In one of the world’s largest oil and gas fields, the firstever underwater compressor system employs ANDRITZ submersible motors. With their renewable winding these maintenance-free designed pumps have achieved impressive results.
We are surrounded by gas. From water bottles to the insulation in our homes, natural gas is a key ingredient in virtually every product we use daily. According to the latest report issued by the International Gas Union (IGU) in 2019, the global demand in gas has been rising by 35% of the past decade alone.
The reasons for this trend are manifold, but the IGU determines three main factors. First, the cost competitiveness of gas in contrast to other energy sources. Secondly, greater security of supply with regard to infrastructure, delivery, and flexible use. Thirdly, gas represents a sustainable form of energy that can mitigate climate change and lower localized pollution. It has 50% fewer CO2 emissions compared to coal, for example.
In order to meet this growing demand and use, the eco-friendly potential gas will have to be extracted using a sustainable process. One of the largest systems is the Åsgard oil and gas field on the Haltenbanken, 200 km off the coast of Norway. It contains 52 wells combined in 16 gas fields and connected by 300 km of oil pipelines. As of December 2018, the field has estimated resources of 9.9 million standard cubic meters of oil equivalent of oil and 51.1 million standard cubic meters of oil equivalent of gas.
The system used comprises three essential areas: Åsgard A, B, and C. Åsgard A is a floating oil production vessel that has been anchored there permanently since extraction began in 1999. Åsgard B is a floating, semi-submersible gas and condensate processing platform for processing and stabilizing of gas and condensate. This platform is supplemented by the condensate storage facility Åsgard C and the 707 km-long Åsgard gas pipeline to the Karsto processing complex to the north of Stavanger, Norway.
First in the world Aker Solutions ASA has been supporting the Åsgard gas field with various gas field products, systems, and services since 2010. In time, the pressure in the storage facility in gas-producing fields drops. Compressors are needed to sustain the output. Aker delivered the first-ever underwater compressor system worldwide to Åsgard in order to increase the output to 306 million barrels. These are normally installed on platforms above sea level.
However, Åsgard is based on an underwater system. By using compressors on the seabed the recovery rates are improved and the investment and operating costs are reduced. In addition, underwater compression leaves a smaller ecological footprint and is more reliable than a platform. The Åsgard system consists of modules for two identical sets of compressors, pumps, scrubbers, and coolers. The motors needed to drive the pumps come from ANDRITZ.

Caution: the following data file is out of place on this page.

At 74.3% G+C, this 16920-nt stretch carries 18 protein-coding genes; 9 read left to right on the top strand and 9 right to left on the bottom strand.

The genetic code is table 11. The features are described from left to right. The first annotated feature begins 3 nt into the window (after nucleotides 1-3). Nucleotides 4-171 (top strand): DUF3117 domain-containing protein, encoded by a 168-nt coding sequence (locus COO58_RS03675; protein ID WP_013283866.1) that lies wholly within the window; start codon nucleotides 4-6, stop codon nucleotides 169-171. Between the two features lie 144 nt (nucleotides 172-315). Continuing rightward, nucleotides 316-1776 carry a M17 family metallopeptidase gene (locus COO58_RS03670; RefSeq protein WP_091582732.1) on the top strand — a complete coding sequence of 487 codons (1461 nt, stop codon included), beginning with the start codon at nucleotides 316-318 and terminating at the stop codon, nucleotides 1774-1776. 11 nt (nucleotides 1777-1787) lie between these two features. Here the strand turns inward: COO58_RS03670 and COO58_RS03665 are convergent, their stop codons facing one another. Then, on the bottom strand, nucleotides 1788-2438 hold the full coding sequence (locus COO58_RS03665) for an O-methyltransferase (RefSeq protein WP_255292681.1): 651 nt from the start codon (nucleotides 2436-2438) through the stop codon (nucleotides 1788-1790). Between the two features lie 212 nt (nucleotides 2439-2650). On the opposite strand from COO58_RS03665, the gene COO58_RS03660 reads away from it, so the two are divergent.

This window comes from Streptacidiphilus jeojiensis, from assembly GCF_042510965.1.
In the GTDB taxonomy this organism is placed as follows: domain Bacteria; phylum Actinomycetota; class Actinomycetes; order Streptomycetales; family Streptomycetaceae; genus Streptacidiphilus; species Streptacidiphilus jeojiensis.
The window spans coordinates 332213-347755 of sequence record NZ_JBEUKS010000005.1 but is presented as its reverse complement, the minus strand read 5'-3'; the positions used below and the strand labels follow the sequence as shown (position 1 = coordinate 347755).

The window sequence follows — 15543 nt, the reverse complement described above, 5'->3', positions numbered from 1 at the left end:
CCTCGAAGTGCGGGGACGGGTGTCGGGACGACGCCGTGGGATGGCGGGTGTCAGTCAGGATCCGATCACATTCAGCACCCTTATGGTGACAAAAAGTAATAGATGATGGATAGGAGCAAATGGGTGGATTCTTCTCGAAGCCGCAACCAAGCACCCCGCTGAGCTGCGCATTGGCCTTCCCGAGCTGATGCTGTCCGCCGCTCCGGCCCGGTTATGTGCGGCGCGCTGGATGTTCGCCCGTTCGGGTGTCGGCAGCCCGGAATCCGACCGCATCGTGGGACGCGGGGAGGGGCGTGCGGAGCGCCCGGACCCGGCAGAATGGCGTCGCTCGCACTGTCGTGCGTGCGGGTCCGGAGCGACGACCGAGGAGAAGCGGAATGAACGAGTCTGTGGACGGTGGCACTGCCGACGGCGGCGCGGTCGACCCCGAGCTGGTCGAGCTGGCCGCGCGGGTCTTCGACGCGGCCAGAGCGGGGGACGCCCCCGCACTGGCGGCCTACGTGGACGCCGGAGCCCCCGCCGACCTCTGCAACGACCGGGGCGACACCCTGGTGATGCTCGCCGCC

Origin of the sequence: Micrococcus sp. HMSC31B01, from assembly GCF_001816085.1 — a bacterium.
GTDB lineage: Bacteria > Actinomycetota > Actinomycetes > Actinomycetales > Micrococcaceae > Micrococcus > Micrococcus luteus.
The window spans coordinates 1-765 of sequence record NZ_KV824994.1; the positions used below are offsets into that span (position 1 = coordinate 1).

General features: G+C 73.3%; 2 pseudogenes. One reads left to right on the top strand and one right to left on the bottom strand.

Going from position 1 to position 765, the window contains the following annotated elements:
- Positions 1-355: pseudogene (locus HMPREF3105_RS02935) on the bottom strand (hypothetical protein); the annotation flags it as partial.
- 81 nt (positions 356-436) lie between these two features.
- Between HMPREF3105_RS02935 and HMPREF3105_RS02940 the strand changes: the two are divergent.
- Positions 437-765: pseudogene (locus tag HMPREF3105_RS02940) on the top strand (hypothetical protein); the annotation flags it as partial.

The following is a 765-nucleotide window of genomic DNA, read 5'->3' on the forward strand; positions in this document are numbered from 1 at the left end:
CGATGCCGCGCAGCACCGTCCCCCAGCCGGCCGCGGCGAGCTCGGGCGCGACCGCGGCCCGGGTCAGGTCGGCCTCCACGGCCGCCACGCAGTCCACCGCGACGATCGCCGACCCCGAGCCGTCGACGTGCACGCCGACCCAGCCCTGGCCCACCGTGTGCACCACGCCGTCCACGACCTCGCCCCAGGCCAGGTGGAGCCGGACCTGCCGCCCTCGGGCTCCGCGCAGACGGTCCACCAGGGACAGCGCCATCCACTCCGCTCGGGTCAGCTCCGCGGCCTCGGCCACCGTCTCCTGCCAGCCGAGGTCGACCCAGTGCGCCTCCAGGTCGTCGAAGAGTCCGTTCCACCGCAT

Small, but essential
In 2010, Ritz Pumpenfabrik GmbH in Schwäbisch-Gmünd, Germany, became ANDRITZ Ritz GmbH and a part of the ANDRITZ Group, as did the production of submersible motors. Due to the renewable winding, ANDRITZ submersible motors are suitable for driving deep well pumps, bottom intake pumps, suction pumps, seawater pumps, and underwater machinery.
Depending on the area of application, the motors can be made of cast iron, bronze or different kind of stainless steel and installed either vertically or horizontally. These are water-filled and watercooled, three-phase asynchronous motors with squirrel cages and a mech- anical seal. They are fitted with MCT, a special cooling technology. In designs with interior permanent magnet motor technology, or IPM for short, these maintenance-free motors can achieve impressive outputs, efficiencies and, as a result, cost savings.
The effective and measurable motor cooling system keeps the interior temp- erature as low as possible. Drinking water is used as a cooling liquid, which is why the motors can operate in media of up to 75° C. An impeller with optimized suction and delivery is mounted at the lower shaft end of the rotor. One of its two main tasks is cooling and lubricating the nearby thrust bearing. By doing so, the impeller ensures there is a constant flow of cooling liquid in the right direction.
This liquid moves through the inside of the motor from the bottom to the top. The specially developed cooling channels define the exact path over all heat sources to discharge the heat effectively and systematically. At the top end, the heat from the liquid is then discharged through the motor's outer wall. Here, it is transferred through the surface of the motor to the medium to be pumped.
The ANDRITZ submersible motors are just a tiny part of the underwater compressor system, but they are also an extremely important part. The entire underwater station cannot operate without these motors to drive the pumps. Since first being installed in 2016, these submersible motors have been operating without any faults. All in all, ANDRITZ Ritz delivered three twopole submersible motors with an output of 736 kw. The motor forms the condensate unit together with the pump and conveys those liquids that are removed by the separator upstream of the gas compressors.
In 2017, due to a failure in a part of the system which was not supplied by ANDRITZ, the motor was sent in for repairs, during which an extensive study was conducted. Thermal distribution in the cooling flow and the hot spots were analyzed in more detail. The results also led to the design of a new plate crosssection for the rotor plates.
Because of this, the motor to be repaired was also completely overhauled and fitted with a new winding and a new rotor. This study and the implementation of its findings not only benefit the current customer and future customers in this case, but also strengthen confidence in the ANDRITZ submersible motor technology.